called "The Irvington Rose Society,"
and will work to make their section of
the city more beautiful.
Rambler roses will be planted to hide
unsightly poles, objectional structures
will be torn down, and vacant lots kept
in good condition. The women are
planning for a series of entertainments
for the coming year to cover the ex
penses of the improvements.
The officers are: Mrs. O. C. Leiter,
president; -s. William TJmbdeastock,
roses were the artistic decorations.
This branch formerly was Circle No. 6,
but recently has adopted the new
One of the largest recent meetings
of the first branch of the Lavender
Club was held yesterday at the East
ftide Library. A business session oc
cupied the major part of the afternoon
Mrs. Lee Davenport, of New York,
will speak in the Young Women's
Christian Association lunch-room to
morrow, at the Congressional Union
luncheon, on "Suffrage Conditions in
the East." Airs. Davenport, who is now
a Portland resident, was formally an
Eastern woman, and is well known in
the suffrage work.
Miss Grace De Graff, a delegate to
the recent peace conference at The
Hague, will address the woman's class
at the Westminster Presbyterian Church
Sunday morning at 1 2 o'clock.
The regular meeting of the Rich
mond Parent-Teacher Association will
be held Tuesday at 2:30 o'clock in the
school. C. W. Pearce will speak of
"The Spiritual Development of a Child.
Dr. Foster's address on "Peace," which
was given at the National Congress of
Mothers and Parent-Teachers, will be
read. Installation of officers will take
whale lot of jars out here this morn
ing, and I thought I w,ould see what
they were like first, then 'I was going
to tell you. honest. Mamie Quack. I
was just going back to the pond for
you when you came.
""My, they are good." said Mamie,
eating as fast as she could, "don't
see why the mistreES threw such good
cnernes away, do you?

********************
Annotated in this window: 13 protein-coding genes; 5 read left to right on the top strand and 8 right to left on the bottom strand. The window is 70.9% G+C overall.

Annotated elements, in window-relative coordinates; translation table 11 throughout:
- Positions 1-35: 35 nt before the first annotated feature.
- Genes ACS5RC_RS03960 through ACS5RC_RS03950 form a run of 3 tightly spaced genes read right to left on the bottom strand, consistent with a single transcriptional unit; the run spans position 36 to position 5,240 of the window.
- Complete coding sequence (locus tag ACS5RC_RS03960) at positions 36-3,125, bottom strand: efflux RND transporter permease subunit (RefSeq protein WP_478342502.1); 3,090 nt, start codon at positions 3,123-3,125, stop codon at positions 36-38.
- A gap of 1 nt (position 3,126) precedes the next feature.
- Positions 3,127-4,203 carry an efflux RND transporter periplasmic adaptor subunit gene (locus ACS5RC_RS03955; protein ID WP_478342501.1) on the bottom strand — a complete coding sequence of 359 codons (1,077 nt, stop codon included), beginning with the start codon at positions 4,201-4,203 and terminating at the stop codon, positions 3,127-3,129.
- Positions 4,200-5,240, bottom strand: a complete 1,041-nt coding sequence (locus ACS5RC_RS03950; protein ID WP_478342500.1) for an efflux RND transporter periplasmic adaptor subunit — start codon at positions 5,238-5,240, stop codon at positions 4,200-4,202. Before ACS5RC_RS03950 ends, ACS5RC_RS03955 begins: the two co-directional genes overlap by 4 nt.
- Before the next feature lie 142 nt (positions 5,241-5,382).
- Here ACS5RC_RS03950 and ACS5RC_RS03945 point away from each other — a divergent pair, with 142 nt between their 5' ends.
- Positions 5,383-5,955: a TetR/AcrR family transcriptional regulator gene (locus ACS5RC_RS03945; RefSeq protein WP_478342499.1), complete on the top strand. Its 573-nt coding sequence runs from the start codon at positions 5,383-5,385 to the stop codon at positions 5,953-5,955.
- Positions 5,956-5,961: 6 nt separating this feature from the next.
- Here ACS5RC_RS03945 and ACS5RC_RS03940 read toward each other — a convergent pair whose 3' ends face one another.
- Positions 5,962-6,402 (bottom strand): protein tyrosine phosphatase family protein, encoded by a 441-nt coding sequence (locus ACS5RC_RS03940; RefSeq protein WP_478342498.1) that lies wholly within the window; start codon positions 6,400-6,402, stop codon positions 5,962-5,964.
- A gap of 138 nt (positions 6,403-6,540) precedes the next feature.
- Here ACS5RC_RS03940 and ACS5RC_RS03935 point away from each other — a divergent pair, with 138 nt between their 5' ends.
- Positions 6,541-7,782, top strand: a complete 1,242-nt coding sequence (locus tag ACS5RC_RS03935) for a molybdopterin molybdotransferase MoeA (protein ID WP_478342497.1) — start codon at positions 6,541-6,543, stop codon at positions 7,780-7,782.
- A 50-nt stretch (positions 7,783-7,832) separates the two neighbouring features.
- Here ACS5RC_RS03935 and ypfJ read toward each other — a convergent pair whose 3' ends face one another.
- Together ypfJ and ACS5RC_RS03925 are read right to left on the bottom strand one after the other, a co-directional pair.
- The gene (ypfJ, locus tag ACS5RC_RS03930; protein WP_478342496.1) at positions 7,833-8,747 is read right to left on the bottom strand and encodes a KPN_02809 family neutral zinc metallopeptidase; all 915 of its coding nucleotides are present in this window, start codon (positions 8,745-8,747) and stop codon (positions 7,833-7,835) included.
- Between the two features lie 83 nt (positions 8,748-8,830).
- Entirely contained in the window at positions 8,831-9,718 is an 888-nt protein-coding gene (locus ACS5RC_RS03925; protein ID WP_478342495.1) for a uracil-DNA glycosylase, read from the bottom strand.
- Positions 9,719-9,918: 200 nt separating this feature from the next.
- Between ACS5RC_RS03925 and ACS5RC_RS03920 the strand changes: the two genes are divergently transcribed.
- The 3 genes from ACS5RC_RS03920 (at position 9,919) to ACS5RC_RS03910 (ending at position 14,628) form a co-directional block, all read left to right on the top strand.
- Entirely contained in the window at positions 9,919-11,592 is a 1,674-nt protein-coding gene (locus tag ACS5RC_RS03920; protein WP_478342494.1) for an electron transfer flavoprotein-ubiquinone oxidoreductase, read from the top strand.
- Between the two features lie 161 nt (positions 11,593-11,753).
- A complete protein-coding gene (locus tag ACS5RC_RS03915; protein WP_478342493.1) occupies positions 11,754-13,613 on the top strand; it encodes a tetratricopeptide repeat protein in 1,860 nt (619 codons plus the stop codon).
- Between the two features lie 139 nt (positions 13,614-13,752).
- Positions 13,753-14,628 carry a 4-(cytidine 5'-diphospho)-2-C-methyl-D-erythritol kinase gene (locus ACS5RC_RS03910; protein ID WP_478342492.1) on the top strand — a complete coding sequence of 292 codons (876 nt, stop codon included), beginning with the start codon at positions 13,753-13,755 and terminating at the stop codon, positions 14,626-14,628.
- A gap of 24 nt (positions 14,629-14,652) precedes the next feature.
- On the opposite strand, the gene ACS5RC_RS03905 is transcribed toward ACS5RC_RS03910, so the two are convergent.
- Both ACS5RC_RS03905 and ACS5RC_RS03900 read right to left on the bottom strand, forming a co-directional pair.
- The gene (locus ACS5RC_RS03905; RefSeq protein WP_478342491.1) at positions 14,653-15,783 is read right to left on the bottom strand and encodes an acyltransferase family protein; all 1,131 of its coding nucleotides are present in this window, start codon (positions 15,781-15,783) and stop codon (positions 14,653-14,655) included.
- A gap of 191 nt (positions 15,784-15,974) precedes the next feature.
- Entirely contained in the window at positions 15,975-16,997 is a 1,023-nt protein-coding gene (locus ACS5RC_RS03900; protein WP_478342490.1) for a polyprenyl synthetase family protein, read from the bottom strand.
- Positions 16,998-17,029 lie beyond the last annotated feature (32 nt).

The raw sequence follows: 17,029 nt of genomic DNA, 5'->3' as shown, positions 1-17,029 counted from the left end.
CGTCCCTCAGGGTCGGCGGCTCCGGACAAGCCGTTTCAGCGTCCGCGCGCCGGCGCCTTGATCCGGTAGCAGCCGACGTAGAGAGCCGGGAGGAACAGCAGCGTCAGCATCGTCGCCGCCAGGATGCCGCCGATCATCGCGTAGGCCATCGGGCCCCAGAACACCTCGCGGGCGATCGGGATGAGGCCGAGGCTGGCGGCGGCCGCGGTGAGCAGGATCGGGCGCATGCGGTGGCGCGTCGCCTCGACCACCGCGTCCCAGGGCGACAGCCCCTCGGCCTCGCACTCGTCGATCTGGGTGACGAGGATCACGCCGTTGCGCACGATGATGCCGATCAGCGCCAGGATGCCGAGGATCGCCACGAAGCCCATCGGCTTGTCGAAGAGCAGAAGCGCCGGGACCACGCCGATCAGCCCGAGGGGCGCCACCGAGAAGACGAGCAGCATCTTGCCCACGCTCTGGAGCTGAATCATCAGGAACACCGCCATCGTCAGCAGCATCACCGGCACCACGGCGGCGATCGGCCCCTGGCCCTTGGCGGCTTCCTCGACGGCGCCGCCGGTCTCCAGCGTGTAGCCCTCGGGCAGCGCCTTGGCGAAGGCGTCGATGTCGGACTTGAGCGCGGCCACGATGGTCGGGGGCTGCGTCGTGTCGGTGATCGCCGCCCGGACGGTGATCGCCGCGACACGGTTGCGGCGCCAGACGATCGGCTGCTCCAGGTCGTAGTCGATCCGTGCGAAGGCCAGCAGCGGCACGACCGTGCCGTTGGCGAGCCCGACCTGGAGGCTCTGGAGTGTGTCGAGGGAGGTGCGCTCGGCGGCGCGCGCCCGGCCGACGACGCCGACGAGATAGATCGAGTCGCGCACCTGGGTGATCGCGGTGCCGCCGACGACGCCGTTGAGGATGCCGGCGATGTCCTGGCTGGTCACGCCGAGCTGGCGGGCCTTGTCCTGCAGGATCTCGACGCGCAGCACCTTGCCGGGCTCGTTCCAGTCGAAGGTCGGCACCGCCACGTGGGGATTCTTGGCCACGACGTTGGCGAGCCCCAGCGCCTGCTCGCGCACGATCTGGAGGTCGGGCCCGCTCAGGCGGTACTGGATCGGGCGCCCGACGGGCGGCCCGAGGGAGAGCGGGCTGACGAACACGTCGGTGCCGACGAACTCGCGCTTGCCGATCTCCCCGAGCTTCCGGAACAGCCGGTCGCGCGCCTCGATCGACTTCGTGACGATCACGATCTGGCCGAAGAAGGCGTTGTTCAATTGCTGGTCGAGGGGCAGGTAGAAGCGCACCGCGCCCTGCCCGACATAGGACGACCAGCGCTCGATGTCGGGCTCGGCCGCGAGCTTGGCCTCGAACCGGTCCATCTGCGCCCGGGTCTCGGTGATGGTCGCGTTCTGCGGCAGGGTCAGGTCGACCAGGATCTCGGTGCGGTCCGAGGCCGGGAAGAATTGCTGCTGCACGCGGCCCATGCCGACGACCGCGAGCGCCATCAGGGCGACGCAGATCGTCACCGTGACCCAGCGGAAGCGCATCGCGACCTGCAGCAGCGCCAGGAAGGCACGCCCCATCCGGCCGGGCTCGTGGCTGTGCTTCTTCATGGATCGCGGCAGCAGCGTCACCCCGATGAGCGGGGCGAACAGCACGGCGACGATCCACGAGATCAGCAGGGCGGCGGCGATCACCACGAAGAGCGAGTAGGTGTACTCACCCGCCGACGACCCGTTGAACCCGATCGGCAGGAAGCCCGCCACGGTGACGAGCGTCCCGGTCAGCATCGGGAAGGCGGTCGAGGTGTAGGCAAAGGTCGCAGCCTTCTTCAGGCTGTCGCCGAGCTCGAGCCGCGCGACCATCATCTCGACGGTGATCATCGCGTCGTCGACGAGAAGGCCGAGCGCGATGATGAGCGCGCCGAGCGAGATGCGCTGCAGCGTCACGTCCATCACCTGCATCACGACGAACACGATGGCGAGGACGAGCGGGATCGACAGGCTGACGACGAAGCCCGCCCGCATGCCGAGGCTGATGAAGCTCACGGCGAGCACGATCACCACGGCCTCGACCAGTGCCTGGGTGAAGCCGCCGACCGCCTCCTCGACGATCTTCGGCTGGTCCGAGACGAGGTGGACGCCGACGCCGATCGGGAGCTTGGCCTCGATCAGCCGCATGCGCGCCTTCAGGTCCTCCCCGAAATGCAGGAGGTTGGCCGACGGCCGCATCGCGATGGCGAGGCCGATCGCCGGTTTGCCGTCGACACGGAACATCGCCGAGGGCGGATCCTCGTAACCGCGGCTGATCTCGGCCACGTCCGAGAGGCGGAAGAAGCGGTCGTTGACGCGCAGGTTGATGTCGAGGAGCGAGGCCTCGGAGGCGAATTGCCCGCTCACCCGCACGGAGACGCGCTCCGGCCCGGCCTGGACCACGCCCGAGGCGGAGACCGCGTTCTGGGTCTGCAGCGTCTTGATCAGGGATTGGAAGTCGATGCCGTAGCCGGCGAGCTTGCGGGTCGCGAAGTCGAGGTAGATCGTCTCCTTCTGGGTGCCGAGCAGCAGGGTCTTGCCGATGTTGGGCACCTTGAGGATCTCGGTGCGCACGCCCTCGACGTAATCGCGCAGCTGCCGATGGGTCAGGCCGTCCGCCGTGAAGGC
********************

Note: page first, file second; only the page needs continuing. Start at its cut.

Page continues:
It was not long before all the cher
ries were gone and Mamie and Johnnie
went back as though nothing had hap
pened and began swimming around
with the other ducks, but it was not
long before Johnnie Quackles began to
feel queer, and he bumped against old
Gray Duck, as she swam past him,
making her very angry.
Then he bumped into another duck,
and all the ducks began to quack, for
Johnnie's head wabbled about very
"Take him to the bank, quick," said
his mother, who swam up Just then,
for Johnnie was quacking and shaking,
so that his mother thought he was
Mamie Qua,ck swam along to see
what was the matter, but just as she
By Mrs F. AWalker.
Johnnie Quat-kleft and Mamie
One day Mamie Quack saw Johnnie
Quackles waddling up the bank in a
great hurry. Although the water was
fine that morning, he did not seem to
care for swimming.
"Now. where can he be going?" said
Mamie to herself., "1 11 just watch and
see what he is. up to; something, I
know, else he would not leave the
Johnnie Quackles did not know that
anyone was watching him. so he went
through the barn out of the back door
and waddled toward a heap of earth
and disappeared from sight.
"There is something behind that pile
of earth," said Mamie Quack, "that he
does not want me to know about, and
I am going to find out what It is."
She listened when she came near to
the heap, but no sound could she hear
then. She peeked around it, and there
was Johnnie eating cherries as fast as
"Thought you would have all tHe
cherries yourself, didn't you. Johnnie
Quackles?" said Mamie. ' I would have
told you if I found them: I wouldn't
have been so stingy." '
"Well, come along and eat them
now," said Johnnie. "I think they are
all right. I saw the mistress empty a
CALENDAR FOR TODAY.
Dinner-dance Waverly Country